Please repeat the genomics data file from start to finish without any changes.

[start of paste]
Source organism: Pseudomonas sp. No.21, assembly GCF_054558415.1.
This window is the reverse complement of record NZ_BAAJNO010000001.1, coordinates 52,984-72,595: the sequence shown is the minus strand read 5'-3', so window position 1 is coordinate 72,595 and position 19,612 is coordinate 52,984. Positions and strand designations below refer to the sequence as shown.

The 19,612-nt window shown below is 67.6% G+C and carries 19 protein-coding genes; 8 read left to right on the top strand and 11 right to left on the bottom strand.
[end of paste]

Source organism: Pseudomonas sp. No.21, assembly GCF_054558415.1.
This window is the reverse complement of record NZ_BAAJNO010000001.1, coordinates 52,984-72,595: the sequence shown is the minus strand read 5'-3', so window position 1 is coordinate 72,595 and position 19,612 is coordinate 52,984. Positions and strand designations below refer to the sequence as shown.

The 19,612-nt window shown below is 67.6% G+C and carries 19 protein-coding genes; 8 read left to right on the top strand and 11 right to left on the bottom strand.